<h2>Last documents confirmed:</h2>
		<table class="table" id="latest-confirmed">
			<tr>
				<th>File Hash</th><th>Timestamp</th>
			</tr>
		</table>
	</footer>

</div>

<script id="item-template" type="text/x-jsrender">
  <tr><td><a href="verify/{{:hash}}">{{:hash}}</a></td><td>{{:timestamp}}</td></tr>
</script>

<script src="https://code.jquery.com/jquery-2.2.4.min.js"></script>
<script src="https://cdnjs.cloudflare.com/ajax/libs/jquery.blockUI/2.70/jquery.blockUI.min.js"></script>
<script src="https://cdnjs.cloudflare.com/ajax/libs/jsrender/0.9.80/jsrender.min.js"></script>
<script src="https://cdn.pubnub.com/sdk/javascript/pubnub.4.0.0.js"></script>
<script>
	var REGISTERED_CHANNEL = '<%= config.pubnub.registered_channel %>';
	var CONFIRMED_CHANNEL = '<%= config.pubnub.confirmed_channel %>';

	var pubnubConfig = {
		subscribeKey: '<%= config.pubnub.subscribe_key %>'
	};
</script>
<script src="js/index.js"></script>
<script src="js/pubnub-index.js"></script>
</body>

</html>

It's a simple HTML page. Before the <script> tags, we define a template that contains the HTML to add to the lists of the latest registered and confirmed documents:

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<script id="item-template" type="text/x-jsrender">
  <tr><td><a href="verify/{{:hash}}">{{:hash}}</a></td><td>{{:timestamp}}</td></tr>
</script>

About the Javascript files, we're going to focus only on the essential parts. You can see the complete code for the Javascript (and CSS files) on the Github repository for this application.

For the public/js/index.js file, the important part is where the hash of the file is generated. We're going to use the FileReader and cryptographic libraries of Javascript.

First, we test if the browser supports them. If that's not the case, an alert is presented:

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if (
  !(
    window.File &&
    window.FileReader &&
    window.crypto &&
    window.crypto.subtle &&
    window.crypto.subtle.digest
  )
) {
  alert(
    "No File API support. Please use the latest vesion of Firefox or Chrome."
  );
}

To read the file when it's dragged or chosen, we have the following code:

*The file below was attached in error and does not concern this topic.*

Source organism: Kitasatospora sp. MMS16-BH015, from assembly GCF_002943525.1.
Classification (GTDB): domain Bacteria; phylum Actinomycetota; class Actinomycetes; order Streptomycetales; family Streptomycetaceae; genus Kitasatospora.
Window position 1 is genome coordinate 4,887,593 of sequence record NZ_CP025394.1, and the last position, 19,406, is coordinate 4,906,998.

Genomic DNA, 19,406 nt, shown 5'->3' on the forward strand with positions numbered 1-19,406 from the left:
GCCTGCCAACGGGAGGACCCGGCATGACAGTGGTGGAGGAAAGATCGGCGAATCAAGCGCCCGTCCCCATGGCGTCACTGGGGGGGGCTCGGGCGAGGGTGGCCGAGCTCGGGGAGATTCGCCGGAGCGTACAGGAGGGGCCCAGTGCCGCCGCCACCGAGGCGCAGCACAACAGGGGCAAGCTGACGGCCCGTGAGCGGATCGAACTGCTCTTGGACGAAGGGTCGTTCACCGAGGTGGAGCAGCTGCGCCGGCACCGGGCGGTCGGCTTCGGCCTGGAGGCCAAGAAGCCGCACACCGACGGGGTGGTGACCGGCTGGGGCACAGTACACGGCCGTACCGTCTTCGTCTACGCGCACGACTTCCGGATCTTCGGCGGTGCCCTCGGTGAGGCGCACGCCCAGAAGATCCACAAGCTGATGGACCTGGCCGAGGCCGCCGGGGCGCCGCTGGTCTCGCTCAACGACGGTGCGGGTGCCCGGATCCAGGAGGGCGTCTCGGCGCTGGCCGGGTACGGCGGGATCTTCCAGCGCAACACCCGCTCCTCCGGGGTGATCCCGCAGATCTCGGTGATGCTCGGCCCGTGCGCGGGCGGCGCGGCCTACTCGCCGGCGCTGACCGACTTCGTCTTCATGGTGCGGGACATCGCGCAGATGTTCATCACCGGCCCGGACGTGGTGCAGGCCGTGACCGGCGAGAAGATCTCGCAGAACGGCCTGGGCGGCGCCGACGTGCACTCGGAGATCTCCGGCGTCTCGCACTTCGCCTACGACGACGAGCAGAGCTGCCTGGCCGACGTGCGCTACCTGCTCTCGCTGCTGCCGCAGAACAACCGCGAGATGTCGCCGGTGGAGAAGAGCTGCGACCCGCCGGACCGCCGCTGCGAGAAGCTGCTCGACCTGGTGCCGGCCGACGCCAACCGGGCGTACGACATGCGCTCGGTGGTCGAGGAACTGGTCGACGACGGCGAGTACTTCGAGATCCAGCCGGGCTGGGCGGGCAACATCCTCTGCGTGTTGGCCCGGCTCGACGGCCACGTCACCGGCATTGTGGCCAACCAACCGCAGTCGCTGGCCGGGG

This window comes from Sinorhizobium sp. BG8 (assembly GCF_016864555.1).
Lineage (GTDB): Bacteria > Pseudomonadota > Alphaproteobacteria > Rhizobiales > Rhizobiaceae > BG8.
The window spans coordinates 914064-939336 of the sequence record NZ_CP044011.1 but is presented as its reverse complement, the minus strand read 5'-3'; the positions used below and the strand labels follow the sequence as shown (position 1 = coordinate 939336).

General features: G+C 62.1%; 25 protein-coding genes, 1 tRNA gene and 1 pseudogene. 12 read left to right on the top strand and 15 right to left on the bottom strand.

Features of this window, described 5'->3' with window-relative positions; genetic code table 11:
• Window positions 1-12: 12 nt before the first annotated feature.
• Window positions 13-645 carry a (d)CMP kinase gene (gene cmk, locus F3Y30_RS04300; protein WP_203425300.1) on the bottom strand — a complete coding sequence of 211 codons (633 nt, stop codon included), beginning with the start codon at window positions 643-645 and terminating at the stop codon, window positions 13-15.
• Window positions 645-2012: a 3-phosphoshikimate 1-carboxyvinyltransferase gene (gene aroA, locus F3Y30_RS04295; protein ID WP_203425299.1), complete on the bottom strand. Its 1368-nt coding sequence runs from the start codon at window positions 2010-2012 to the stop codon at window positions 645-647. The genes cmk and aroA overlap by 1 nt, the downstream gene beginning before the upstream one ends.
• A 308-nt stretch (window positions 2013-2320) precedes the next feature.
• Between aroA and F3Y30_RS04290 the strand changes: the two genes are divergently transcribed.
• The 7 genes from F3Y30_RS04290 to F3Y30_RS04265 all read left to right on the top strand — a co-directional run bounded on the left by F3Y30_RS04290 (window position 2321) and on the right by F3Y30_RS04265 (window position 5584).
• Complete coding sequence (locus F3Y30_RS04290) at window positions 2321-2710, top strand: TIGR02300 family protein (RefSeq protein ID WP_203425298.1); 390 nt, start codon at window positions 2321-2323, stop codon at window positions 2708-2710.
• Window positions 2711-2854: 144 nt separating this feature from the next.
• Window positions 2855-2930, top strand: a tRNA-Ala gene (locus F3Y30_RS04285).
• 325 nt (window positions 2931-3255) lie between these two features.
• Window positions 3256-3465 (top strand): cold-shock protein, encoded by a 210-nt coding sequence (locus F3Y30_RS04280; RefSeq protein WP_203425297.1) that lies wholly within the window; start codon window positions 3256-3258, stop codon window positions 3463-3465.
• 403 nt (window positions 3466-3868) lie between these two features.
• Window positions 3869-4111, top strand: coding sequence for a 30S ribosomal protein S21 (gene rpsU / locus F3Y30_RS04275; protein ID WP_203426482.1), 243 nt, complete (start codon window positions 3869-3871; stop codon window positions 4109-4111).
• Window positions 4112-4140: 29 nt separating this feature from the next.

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dragZone.on( 'drop', function(evt)
{
	var files = evt.originalEvent.dataTransfer.files;

	handleFile(files);
});

inputFile.on('change', function(evt) {
	var files = evt.originalEvent.target.files;

	handleFile(files);
});

function handleFile(files) {
	if (!files.length) {
		return;
	}
	var file = files[0];

	var reader = new FileReader();
	reader.readAsArrayBuffer(file);

	reader.onload = function(e) {
		var data = e.target.result;

		...
	};

One downside is that this approach won't work with large files. Large generally means in the 200MB+ range, but the definition depends on your computer memory. A more robust implementation would read the file in blocks using workers. However, that's a little complicated and beyond the scope of this tutorial.

Then, to calculate the hash (as a SHA256 digest), we use the digest function, which returns the hash as an ArrayBuffer. Then we convert to its hexadecimal (HEX) representation:

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reader.onload = function(e) {
	var data = e.target.result;

	window.crypto.subtle.digest({name: 'SHA-256'}, data).then(function(hash) {
		var hexString = '';
		var bytes = new Uint8Array(hash);

		for (var i = 0; i < bytes.length; i++) {
			var hex_i = bytes[i].toString(16);
			hexString += hex_i.length === 1 ? '0' + hex_i : hex_i;
		}

		$('#hash').text(hexString);
        calculatedHash = hexString;

		...
	}).catch(function(e) {
		showError(e);
	});
	};

Now we have a HEX representation of the the original hash.

The next section will cover using PubNub's Storage and Playback functionality to get the list of the latest registered and confirmed documents.

PubNub's Storage and Playback and Multiplexing features

PubNub's Storage and Playback feature allows you to store messages so they can be retrieved at a later time.

In the setup and save functions of the receive module, we saw how you can publish to channels using version 4 of PubNub SDK.

Notice how you can indicate not to storage a message with storeInHistory: false (when the storage add-on is enabled, by default, all messages in all channels are stored). setup function:

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...
pubnub.publish({